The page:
To the Reader

IT HAS never been my intention to write this book. For many years I have waited hopefully for someone else to write it--someone with more learning, authority, and literary competence than I have. This book, or a more judicious version of it, should have appeared a full generation ago, but we are still without it. The dictatorship of intellectual "modernism," the sanctimonious ministry of "the Tradition," the ugly programmatic quality of twentieth-century criticism have maimed our poetry and turned it into a monstrosity of literature. This criticism and the poetry it purveys have corrupted the curriculum of literature at every level in our schools and universities and have effected a complete blackout of public opinion in the art of poetry. An opposing voice will indeed seem quixotic; yet it may be the signal for a general assent.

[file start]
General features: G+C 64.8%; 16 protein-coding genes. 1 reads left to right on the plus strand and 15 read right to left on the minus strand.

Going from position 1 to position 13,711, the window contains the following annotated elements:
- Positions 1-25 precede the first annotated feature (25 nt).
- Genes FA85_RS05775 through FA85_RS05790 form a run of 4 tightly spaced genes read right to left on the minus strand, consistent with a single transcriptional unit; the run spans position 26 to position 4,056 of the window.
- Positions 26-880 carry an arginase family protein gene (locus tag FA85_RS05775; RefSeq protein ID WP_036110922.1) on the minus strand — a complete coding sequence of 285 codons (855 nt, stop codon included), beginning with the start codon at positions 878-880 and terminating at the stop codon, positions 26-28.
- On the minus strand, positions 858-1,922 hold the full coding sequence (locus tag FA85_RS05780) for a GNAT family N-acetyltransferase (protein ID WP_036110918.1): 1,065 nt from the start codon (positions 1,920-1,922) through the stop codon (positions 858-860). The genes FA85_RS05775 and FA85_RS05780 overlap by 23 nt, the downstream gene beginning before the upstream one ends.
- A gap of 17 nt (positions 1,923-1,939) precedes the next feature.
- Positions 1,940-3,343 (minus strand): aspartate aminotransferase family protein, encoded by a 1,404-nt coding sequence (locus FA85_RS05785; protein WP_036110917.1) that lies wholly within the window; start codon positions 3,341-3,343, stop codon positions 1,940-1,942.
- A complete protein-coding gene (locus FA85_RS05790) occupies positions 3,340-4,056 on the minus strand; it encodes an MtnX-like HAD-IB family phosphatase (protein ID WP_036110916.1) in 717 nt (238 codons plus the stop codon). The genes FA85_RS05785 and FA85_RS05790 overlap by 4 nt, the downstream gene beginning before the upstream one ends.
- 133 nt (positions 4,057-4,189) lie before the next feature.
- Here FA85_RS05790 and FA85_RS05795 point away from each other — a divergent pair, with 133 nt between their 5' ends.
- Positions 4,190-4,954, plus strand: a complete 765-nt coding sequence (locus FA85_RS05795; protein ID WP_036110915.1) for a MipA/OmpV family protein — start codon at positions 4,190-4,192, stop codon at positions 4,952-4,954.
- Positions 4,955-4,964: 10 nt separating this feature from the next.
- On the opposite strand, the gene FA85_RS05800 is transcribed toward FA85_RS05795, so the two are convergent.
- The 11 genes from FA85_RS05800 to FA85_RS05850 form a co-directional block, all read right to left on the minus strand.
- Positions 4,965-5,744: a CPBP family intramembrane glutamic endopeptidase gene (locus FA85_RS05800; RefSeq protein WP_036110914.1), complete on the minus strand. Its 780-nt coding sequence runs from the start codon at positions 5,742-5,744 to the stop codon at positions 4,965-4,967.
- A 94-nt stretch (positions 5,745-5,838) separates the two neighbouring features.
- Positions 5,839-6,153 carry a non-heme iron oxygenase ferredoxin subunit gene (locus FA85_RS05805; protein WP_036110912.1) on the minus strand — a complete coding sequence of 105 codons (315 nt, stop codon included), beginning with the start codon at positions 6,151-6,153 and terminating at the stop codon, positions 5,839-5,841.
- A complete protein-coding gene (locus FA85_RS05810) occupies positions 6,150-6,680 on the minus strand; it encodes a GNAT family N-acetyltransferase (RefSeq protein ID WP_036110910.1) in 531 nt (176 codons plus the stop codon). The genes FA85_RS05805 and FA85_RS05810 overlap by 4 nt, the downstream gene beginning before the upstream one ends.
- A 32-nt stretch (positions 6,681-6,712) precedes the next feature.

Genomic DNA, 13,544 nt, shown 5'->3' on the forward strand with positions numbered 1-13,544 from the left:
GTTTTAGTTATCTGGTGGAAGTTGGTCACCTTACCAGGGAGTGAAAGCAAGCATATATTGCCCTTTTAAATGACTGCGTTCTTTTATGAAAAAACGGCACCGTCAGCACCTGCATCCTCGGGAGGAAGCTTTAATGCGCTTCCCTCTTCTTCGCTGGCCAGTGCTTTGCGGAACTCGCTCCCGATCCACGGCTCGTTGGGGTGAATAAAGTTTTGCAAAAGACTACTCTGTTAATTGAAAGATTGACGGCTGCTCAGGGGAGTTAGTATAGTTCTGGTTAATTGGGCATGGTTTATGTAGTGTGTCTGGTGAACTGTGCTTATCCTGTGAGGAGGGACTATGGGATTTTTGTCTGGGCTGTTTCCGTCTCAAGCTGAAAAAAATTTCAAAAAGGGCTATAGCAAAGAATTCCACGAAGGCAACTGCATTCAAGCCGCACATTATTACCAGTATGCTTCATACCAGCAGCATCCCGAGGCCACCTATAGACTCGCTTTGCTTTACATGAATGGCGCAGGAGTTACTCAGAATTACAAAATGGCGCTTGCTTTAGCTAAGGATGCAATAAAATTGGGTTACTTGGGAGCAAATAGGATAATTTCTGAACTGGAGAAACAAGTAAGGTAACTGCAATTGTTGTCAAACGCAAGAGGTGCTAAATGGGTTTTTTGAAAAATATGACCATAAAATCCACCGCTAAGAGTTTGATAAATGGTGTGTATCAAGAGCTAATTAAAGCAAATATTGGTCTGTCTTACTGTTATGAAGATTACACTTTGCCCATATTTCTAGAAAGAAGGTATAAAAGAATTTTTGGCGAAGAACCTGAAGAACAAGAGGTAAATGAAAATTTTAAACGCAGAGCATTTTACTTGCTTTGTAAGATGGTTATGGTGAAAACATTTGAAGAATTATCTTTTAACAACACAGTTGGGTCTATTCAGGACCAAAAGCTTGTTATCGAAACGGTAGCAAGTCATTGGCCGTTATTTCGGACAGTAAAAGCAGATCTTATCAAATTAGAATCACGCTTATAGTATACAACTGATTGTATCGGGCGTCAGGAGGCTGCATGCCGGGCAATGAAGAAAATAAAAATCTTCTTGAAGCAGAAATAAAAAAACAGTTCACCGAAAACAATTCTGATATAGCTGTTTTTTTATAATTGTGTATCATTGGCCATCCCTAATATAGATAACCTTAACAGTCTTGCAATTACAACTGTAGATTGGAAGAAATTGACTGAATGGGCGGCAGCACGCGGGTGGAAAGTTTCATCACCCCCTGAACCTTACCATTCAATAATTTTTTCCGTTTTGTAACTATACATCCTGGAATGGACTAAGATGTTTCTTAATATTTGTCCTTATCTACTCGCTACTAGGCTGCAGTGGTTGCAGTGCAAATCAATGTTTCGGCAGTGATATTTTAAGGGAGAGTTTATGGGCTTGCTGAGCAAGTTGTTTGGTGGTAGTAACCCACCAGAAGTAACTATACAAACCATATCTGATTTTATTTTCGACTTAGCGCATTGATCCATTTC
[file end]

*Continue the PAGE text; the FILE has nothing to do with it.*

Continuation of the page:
These essays are addressed to the general public, to young poets and to teachers. The vast and well-organized army of critics will of course negate me; the intellectuals will drop their poses of serenity and hurry to defend their editorial castles. But poets, teachers, and public will, I hope, find comfort in these pages and once more take courage in the act of spontaneous

-ix-

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In Defense of Ignorance
Table of contents

Table of contents

  • Title Page iii
  • Acknowledgments v
  • Contents vii
  • To the Reader ix
  • The Critic In Spite of Himself 3
  • T. S. Eliot: the Death Of Literary Judgment 35
  • Ezra Pound: the Scapegoat Of Modern Poetry 61
  • W. B. Yeats: Trial By Culture 87
  • The Retreat of W. H. Auden 115
  • William Carlos Williams: The True Contemporary 143
  • Dylan Thomas 171
  • The First White Aboriginal 187
  • The Jewish Writer In America 205
  • Poets and Psychologists 219
  • The Unemployed Magician 239
  • What is Not Poetry? 263
  • Poets of the Cosmic Consciousness 287
  • The Greatest Living Author 313
  • About the Author *
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